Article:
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HyperX ALLOY FPS Mechanical Gaming Keyboard Review

By: Chad Sebring | Keyboards in Peripherals | Posted: Oct 24, 2016 1:10 pm
TweakTown Rating: 92%Manufacturer: Kingston HyperX

HyperX ALLOY FPS Mechanical Gaming Keyboard




Looking at the ALLOY FPS from the left side shows us a few things. First, we noticed the low-profile frame design. We then saw the exposed switches mounted to the steel top plate, and lastly, we see the concave nature to the rows of keycaps, which angle slightly toward the back edge.





The central section of the ALLOY FPS uses a typical layout with the use of a clean and easy to read font on all the keycaps. We do see some multimedia keys along the top, and we also see that the spacebar sports the HyperX logo rather than a skinny line across it.




Along the top edge of the ALLOY FPS, that is where the multimedia keys start. In this image, we see they do not start until you reach the F6 key, where we find it is used for previous track functionality. The F7 is used as the play/pause button, and the F8 is used to advance to the next track.




On to the next group of four F-keys, where we find more dual functionality. The F9 is used to mute all sound, the F10 will lower sound levels, and the F11 raises the volume. The F12 leaves multimedia functionality and is used as a Game Mode key, which disables the Windows key.




The right third of the keyboard delivers all of the usual suspects for a 104-key layout. The command keys are easy to read, the arrow keys are where they should be, and the number pad is all inclusive, including the ability to move a page when browsing as well as offering left-hand users another set of arrows to use.




Along with the movement capabilities of the arrow keys, we also see light icons with various accompanying symbols to address the LED lights with. The up arrow will raise the intensity in four steps, while the down arrow moves down through them and can also turn off the LEDs. The left arrow will move through the six modes, and the right arrow cycles up through the solid, breathing, trigger, explosion, wave, and custom modes of illumination.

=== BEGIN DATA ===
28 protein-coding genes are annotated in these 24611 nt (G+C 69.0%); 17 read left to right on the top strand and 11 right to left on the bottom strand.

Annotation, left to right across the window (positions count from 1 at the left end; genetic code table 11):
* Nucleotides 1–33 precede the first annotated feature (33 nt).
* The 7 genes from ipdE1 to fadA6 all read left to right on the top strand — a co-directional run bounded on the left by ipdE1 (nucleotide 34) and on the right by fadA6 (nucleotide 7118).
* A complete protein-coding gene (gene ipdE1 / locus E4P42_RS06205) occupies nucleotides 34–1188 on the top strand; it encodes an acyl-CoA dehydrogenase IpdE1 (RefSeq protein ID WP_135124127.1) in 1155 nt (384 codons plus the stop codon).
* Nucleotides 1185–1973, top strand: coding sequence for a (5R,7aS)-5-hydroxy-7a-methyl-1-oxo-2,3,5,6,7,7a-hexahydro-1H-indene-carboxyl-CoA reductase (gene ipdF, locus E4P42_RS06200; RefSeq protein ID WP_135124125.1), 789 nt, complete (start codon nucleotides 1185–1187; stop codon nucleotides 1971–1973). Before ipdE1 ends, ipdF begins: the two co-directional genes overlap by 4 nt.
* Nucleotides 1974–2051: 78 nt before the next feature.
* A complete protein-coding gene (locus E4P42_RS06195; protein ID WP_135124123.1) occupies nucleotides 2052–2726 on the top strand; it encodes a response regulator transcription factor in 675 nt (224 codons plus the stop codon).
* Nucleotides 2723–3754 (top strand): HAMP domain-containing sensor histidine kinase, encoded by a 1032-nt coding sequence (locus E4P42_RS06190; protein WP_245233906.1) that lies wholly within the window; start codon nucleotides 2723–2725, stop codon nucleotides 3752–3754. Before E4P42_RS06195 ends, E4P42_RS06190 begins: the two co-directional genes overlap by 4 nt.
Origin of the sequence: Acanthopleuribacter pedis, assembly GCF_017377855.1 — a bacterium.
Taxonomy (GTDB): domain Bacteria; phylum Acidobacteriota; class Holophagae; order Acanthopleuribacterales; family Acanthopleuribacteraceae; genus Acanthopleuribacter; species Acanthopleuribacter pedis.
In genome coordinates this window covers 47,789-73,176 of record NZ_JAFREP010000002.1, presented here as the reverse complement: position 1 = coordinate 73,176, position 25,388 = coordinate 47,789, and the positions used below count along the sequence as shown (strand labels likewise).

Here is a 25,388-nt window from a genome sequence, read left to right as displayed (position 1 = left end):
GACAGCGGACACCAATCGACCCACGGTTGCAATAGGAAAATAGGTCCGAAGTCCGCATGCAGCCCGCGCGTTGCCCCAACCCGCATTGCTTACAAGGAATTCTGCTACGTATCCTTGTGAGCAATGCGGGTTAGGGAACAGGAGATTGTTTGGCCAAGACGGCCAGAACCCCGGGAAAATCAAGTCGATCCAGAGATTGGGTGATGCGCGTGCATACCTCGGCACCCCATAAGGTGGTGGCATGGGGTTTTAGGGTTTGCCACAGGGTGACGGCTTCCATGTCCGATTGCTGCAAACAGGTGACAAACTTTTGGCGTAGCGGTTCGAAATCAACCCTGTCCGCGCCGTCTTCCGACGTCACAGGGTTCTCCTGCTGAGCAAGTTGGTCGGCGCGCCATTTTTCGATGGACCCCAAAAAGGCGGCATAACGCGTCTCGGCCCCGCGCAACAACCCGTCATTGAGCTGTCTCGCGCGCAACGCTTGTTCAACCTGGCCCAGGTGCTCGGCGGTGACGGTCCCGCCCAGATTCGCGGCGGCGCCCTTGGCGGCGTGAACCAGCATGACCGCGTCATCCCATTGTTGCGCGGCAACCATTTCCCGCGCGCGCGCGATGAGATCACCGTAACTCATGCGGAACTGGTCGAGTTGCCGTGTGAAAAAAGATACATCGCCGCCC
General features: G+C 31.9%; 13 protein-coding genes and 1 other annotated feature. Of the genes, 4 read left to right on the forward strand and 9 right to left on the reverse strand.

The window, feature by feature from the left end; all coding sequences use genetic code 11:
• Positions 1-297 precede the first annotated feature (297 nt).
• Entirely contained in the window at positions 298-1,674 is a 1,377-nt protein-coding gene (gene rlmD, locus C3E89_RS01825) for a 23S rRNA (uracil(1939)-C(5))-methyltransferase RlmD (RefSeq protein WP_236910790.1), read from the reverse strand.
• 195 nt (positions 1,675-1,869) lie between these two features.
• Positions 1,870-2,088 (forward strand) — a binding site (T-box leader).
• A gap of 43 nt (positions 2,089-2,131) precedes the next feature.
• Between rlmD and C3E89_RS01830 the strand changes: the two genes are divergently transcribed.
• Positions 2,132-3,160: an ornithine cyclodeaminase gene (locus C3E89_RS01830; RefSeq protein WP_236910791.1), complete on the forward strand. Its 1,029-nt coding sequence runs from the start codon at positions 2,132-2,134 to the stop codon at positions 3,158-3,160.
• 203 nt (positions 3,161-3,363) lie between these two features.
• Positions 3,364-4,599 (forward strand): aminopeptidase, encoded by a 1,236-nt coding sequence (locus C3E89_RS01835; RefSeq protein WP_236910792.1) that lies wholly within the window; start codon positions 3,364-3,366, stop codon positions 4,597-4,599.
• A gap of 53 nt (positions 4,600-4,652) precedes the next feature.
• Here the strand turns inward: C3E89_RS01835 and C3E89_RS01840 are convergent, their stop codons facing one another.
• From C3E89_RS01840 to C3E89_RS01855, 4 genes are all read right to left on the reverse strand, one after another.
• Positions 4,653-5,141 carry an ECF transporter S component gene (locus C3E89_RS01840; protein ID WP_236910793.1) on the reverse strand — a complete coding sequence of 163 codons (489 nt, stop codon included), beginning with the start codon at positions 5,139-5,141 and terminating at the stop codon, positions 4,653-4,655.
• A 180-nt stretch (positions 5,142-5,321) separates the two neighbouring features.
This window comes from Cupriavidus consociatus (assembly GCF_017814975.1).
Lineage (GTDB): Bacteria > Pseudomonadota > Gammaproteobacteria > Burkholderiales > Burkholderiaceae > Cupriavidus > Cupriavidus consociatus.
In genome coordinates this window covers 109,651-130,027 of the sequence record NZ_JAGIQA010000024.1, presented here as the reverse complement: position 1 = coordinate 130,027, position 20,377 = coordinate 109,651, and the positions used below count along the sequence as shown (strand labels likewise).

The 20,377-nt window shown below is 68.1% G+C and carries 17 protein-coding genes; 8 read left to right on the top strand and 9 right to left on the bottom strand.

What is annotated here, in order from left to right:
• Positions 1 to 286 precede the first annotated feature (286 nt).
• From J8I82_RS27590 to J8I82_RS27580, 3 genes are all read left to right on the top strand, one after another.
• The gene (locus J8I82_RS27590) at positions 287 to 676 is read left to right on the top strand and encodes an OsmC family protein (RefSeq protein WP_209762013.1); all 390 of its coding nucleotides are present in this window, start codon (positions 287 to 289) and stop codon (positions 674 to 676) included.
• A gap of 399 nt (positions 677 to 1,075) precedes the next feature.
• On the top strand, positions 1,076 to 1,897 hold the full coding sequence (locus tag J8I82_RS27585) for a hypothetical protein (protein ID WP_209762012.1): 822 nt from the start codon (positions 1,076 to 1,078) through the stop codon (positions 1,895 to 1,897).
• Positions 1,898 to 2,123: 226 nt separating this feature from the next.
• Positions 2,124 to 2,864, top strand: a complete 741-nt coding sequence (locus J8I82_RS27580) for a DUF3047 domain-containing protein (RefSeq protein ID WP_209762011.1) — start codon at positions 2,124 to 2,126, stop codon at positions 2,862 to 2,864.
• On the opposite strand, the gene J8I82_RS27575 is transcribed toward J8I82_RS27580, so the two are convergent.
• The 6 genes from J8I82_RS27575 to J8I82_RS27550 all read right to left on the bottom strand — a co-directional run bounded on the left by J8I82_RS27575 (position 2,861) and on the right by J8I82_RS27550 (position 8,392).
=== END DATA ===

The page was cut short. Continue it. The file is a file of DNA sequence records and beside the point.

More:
As we finally make it to the right edge of the ALLOY FPS, we see more of that thin frame and exposed switches. However, with the feet under the keyboard now extended, not only do we raise the back edge 10mm or so, but we also see the angle of the keycaps are now mostly angled towards the user.




From the right side of the ALLOY FPS, we round the back corner and find the connectivity of this keyboard. The USB port on the left has an icon next to it, denoting its usage is to charge devices, not for mouse or headphone connectivity. To the right of this, we find the Mini-USB port sunken into the plastic, and this is where the keyboard is connected to the PC.




The bottom of the keyboard is mostly flat, but near the edges, the lower section is angled to make lifting the ALLOY FPS from the desktop a bit easier to do. There are four rubber pads found near the corners to add traction to the keyboard, and we can also see that the product sticker in the center is upside down.




If you should choose to use the flip out feet that are found on the back, you will be pleased to see that the edge which contacts the desk is also padded with rubber. This way, both orientations of usage ensures the ALLOY FPS will not move around on you.

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